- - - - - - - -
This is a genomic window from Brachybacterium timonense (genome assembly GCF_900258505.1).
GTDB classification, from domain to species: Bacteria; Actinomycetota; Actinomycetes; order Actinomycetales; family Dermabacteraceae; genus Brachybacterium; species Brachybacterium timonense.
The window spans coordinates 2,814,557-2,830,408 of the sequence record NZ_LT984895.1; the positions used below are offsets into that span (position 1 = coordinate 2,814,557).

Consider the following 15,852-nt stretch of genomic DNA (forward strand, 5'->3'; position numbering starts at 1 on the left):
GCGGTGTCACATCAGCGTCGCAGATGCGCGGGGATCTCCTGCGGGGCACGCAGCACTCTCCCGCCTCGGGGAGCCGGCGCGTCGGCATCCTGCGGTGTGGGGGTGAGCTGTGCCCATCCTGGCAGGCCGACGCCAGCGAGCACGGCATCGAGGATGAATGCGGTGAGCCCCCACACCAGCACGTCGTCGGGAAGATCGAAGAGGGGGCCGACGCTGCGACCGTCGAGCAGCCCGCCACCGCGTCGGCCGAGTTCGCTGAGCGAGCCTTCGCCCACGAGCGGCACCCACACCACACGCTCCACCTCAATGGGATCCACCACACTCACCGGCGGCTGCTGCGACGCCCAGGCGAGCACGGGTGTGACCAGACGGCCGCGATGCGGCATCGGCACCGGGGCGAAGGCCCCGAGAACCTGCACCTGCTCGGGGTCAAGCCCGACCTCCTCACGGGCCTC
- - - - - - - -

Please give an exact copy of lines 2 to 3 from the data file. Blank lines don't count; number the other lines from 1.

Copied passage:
GTDB classification, from domain to species: Bacteria; Actinomycetota; Actinomycetes; order Actinomycetales; family Dermabacteraceae; genus Brachybacterium; species Brachybacterium timonense.
The window spans coordinates 2,814,557-2,830,408 of the sequence record NZ_LT984895.1; the positions used below are offsets into that span (position 1 = coordinate 2,814,557).